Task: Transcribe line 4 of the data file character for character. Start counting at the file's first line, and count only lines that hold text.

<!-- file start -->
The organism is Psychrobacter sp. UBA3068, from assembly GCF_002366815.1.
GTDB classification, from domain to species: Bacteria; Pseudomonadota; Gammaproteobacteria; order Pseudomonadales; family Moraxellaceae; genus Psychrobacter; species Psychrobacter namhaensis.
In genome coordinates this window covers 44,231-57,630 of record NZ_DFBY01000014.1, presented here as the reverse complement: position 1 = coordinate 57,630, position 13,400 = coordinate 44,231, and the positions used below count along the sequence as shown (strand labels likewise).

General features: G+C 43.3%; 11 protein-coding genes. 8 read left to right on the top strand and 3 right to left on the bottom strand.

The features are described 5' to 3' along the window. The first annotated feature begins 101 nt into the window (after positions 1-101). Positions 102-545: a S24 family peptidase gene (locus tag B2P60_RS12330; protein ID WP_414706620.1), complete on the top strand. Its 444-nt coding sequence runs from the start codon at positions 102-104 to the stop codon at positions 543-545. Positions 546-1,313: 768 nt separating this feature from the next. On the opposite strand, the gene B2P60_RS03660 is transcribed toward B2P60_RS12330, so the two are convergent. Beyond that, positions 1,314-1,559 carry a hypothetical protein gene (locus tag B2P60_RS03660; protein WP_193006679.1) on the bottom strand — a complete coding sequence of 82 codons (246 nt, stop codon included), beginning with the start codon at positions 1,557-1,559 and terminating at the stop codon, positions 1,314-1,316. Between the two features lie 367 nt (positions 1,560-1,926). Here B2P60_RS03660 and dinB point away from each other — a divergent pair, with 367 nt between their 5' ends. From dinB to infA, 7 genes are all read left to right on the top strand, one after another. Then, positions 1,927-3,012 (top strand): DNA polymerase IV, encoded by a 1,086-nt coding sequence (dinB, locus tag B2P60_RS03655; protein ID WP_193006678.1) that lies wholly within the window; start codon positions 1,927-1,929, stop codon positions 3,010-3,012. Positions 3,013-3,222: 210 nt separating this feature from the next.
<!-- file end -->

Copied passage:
General features: G+C 43.3%; 11 protein-coding genes. 8 read left to right on the top strand and 3 right to left on the bottom strand.